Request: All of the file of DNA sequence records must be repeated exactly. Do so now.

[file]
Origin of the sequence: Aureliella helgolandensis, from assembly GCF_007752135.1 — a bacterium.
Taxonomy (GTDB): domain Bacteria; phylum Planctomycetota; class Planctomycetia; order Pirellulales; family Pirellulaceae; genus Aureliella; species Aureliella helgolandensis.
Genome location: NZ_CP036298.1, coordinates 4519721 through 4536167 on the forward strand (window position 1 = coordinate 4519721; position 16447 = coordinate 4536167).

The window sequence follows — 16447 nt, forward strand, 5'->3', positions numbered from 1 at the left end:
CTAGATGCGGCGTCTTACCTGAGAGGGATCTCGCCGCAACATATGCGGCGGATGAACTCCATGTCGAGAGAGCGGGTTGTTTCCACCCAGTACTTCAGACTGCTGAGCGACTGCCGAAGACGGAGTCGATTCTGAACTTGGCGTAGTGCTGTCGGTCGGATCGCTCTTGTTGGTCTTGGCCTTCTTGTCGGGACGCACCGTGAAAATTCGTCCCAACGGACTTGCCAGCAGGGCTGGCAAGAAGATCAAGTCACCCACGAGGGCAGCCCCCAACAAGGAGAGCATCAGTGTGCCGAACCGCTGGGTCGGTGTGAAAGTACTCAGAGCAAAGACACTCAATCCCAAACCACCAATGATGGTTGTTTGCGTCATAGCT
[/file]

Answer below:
Origin of the sequence: Aureliella helgolandensis, from assembly GCF_007752135.1 — a bacterium.
Taxonomy (GTDB): domain Bacteria; phylum Planctomycetota; class Planctomycetia; order Pirellulales; family Pirellulaceae; genus Aureliella; species Aureliella helgolandensis.
Genome location: NZ_CP036298.1, coordinates 4519721 through 4536167 on the forward strand (window position 1 = coordinate 4519721; position 16447 = coordinate 4536167).

The window sequence follows — 16447 nt, forward strand, 5'->3', positions numbered from 1 at the left end:
CTAGATGCGGCGTCTTACCTGAGAGGGATCTCGCCGCAACATATGCGGCGGATGAACTCCATGTCGAGAGAGCGGGTTGTTTCCACCCAGTACTTCAGACTGCTGAGCGACTGCCGAAGACGGAGTCGATTCTGAACTTGGCGTAGTGCTGTCGGTCGGATCGCTCTTGTTGGTCTTGGCCTTCTTGTCGGGACGCACCGTGAAAATTCGTCCCAACGGACTTGCCAGCAGGGCTGGCAAGAAGATCAAGTCACCCACGAGGGCAGCCCCCAACAAGGAGAGCATCAGTGTGCCGAACCGCTGGGTCGGTGTGAAAGTACTCAGAGCAAAGACACTCAATCCCAAACCACCAATGATGGTTGTTTGCGTCATAGCT